Portability

In Florida, the Amendment 10 to the Florida Constitution (Save Our Homes) prevents the assessed value of homestead property from increasing more than 3% per year, or the percent change in the Consumer Price Index, whichever is lower. While the tax savings from the Save Our Homes Amendment has no doubt helped many homeowners to stay in their homes even when values were rising, it also tended to discourage homeowners from moving to a new residence, for fear of giving up all of their accumulated property tax savings. In 2008, Florida voters attempted to change that by amending the Florida Constitution to allow for “Portability” of their accumulated homestead exemption tax savings.

This article will explain the basics of how to “port” (take with you, translate) your Save Our Homes tax savings to your new residence, and will address some of the more complicated situations that can arise, particularly when more than one owner is involved.

Portability Basics

The rules regarding portability are set forth in Florida Statute 193.155(8). Essentially, a homeowner may “port” their Save Our Homes tax benefits to their new home as long as they establish their new homestead within 2 years of abandoning their previous homestead. If the new homestead is more valuable than the old homestead, the homeowner may port up to $500,000 of capped value to their new homestead.

For example, suppose your previous home was worth $350,000, but was assessed at only $250,000 due to the Save Our Homes Amendment (a $100,000 cap differential). If you were to move to a new home worth at $500,000, that home would be assessed at no more than $400,000 in the first year, with subsequent increases limited to 3% per year, or the percent change in the CPI.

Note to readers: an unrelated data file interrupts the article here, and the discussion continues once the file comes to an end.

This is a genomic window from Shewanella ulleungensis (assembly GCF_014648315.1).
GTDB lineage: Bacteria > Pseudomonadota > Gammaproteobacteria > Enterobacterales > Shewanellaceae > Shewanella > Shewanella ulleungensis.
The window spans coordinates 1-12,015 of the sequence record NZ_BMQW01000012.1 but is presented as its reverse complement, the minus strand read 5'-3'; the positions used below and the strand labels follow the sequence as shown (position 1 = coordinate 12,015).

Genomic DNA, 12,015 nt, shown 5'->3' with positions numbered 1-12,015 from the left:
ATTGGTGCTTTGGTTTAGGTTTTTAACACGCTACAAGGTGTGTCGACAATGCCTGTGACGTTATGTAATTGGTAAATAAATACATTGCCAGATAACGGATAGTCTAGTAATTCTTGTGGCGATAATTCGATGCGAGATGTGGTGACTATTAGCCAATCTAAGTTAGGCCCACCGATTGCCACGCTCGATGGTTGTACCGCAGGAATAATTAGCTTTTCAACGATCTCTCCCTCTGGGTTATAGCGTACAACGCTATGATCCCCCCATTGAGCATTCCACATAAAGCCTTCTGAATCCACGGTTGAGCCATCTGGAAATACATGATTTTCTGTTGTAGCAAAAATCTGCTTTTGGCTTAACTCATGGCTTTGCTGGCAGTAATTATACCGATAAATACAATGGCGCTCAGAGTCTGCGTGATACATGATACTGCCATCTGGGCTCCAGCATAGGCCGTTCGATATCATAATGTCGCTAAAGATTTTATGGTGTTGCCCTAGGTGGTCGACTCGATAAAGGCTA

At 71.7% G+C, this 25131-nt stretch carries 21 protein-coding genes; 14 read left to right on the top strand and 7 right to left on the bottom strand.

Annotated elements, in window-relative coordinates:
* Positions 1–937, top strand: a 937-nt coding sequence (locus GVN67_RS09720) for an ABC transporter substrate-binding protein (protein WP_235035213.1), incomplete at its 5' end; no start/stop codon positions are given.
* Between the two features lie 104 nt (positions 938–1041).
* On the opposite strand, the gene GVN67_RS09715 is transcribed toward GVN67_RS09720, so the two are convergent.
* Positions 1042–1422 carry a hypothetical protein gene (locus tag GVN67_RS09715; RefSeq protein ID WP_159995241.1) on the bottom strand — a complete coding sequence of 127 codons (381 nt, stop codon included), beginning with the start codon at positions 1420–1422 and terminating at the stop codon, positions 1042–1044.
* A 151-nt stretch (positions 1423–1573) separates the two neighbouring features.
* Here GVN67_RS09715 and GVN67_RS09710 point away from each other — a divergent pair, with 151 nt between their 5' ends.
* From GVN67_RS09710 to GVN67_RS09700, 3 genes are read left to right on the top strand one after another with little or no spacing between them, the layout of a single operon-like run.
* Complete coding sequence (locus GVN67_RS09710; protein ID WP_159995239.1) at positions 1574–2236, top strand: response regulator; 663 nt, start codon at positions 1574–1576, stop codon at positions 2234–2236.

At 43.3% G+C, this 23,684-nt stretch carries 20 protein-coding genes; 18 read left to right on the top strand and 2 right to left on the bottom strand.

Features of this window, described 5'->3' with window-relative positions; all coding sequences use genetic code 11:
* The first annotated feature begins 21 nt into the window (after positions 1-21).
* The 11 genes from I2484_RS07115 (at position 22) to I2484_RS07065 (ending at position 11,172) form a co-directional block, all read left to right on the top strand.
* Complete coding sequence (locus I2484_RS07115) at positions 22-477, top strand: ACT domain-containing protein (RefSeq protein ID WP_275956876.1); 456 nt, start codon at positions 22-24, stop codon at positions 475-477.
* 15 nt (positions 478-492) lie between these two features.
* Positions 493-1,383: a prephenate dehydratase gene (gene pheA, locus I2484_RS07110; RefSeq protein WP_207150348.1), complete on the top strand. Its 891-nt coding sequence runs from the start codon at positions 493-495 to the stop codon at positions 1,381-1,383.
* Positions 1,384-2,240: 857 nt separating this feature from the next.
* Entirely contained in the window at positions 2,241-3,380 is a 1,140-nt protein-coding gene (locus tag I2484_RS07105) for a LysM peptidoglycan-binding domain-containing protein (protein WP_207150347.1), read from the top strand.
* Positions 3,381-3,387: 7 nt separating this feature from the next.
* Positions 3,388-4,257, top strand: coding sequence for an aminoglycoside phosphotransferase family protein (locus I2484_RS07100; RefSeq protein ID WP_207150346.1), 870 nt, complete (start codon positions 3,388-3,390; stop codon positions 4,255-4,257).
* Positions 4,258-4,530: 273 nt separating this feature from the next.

On top of this Portability savings, you can still apply for Homestead Exemption.

If you move to a less valuable home, you can “port” 60% of your Save Our Homes amount.

For example, if your previous home was worth $500,000, but was assessed by the County at $400,000, due to the Save Our Homes Amendment (a $100,000 cap differential) and you move to a $300,000 home, your portability would be $60,000 ($100,000 x 60%). The new home will be assessed at no more than $240,000 ($300,000 – $60,000).

On top of this Portability savings, you can still apply for Homestead Exemption.

In order to port Save Our Homes benefits, when filing an application for a new homestead exemption, you must also file Form DR-501T, for Transfer of Homestead Assessment Difference by March 1st of the year you intend to establish a new homestead.

Portability When Combining Households

If two people who each have their own homestead decide to acquire a new homestead together, the Property Appraiser will use whichever prior homestead would result in the highest cap differential, and thus the highest tax savings. However, once again, the cap differential may not exceed $500,000.